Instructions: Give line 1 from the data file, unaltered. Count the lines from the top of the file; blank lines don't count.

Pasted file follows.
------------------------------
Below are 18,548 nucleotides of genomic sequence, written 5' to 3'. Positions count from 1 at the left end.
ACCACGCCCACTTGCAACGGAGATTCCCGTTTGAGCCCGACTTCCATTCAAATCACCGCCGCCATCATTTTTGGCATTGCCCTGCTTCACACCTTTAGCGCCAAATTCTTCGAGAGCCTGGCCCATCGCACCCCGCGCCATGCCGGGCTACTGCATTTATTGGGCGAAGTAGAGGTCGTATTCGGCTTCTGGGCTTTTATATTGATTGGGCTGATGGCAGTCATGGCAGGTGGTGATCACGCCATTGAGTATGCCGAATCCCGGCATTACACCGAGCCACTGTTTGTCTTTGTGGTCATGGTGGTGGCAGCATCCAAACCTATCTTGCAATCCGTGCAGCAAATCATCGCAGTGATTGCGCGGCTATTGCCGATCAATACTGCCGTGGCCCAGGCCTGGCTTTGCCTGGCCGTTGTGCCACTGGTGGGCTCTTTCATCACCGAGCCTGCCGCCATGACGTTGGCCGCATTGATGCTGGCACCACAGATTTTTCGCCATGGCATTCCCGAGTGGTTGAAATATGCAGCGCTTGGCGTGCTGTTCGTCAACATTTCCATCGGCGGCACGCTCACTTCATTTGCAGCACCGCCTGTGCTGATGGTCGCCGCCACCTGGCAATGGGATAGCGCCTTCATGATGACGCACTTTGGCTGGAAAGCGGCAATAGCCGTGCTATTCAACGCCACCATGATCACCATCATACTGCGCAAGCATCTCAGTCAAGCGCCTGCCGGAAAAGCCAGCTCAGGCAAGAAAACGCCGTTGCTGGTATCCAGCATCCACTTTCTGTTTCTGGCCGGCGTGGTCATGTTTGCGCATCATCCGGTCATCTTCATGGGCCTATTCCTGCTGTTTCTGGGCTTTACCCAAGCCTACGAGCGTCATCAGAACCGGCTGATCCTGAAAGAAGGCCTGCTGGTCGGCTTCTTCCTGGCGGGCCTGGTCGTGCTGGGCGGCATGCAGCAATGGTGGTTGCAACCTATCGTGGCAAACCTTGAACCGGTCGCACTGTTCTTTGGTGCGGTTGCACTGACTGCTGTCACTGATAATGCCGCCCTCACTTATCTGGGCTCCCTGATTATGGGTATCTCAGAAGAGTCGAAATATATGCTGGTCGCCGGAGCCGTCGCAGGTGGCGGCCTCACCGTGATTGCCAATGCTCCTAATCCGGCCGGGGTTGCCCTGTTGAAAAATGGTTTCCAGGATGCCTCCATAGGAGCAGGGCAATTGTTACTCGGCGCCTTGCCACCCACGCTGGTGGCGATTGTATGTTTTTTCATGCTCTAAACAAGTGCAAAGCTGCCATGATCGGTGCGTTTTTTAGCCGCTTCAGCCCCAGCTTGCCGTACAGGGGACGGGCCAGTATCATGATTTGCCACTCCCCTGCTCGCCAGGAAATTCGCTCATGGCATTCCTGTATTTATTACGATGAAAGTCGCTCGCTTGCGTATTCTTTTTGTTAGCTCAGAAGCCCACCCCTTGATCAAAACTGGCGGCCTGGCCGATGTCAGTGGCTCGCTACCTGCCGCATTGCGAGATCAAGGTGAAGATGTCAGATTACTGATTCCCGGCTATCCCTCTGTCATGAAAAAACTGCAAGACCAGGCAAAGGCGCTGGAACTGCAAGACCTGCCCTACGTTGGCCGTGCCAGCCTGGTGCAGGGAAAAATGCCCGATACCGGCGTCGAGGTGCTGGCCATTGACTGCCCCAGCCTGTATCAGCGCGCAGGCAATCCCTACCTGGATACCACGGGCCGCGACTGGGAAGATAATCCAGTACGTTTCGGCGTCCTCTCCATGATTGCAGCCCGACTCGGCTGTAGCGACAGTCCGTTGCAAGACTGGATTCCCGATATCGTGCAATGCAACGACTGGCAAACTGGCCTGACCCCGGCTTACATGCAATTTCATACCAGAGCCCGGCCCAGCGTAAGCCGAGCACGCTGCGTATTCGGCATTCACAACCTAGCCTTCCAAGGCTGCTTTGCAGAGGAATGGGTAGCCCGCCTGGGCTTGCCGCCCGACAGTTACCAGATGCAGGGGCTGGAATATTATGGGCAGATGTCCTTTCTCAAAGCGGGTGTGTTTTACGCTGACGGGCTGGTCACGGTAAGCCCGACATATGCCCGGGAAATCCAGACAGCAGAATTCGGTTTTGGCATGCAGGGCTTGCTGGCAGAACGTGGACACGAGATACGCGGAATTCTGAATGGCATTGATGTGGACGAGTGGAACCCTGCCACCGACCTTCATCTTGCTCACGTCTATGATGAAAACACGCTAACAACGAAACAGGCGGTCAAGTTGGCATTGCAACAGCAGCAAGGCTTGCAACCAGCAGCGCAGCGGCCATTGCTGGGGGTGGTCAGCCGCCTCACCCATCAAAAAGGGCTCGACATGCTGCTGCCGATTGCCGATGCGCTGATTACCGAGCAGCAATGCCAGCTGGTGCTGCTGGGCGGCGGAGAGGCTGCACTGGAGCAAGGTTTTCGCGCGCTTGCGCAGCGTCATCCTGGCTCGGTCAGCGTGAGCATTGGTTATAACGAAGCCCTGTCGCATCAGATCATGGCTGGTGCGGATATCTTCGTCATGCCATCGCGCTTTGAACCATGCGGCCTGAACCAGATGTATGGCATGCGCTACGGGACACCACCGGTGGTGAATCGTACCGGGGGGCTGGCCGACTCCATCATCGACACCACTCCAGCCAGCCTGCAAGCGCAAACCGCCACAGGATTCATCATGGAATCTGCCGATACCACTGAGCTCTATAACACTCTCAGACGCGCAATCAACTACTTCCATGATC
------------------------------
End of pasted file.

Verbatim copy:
Below are 18,548 nucleotides of genomic sequence, written 5' to 3'. Positions count from 1 at the left end.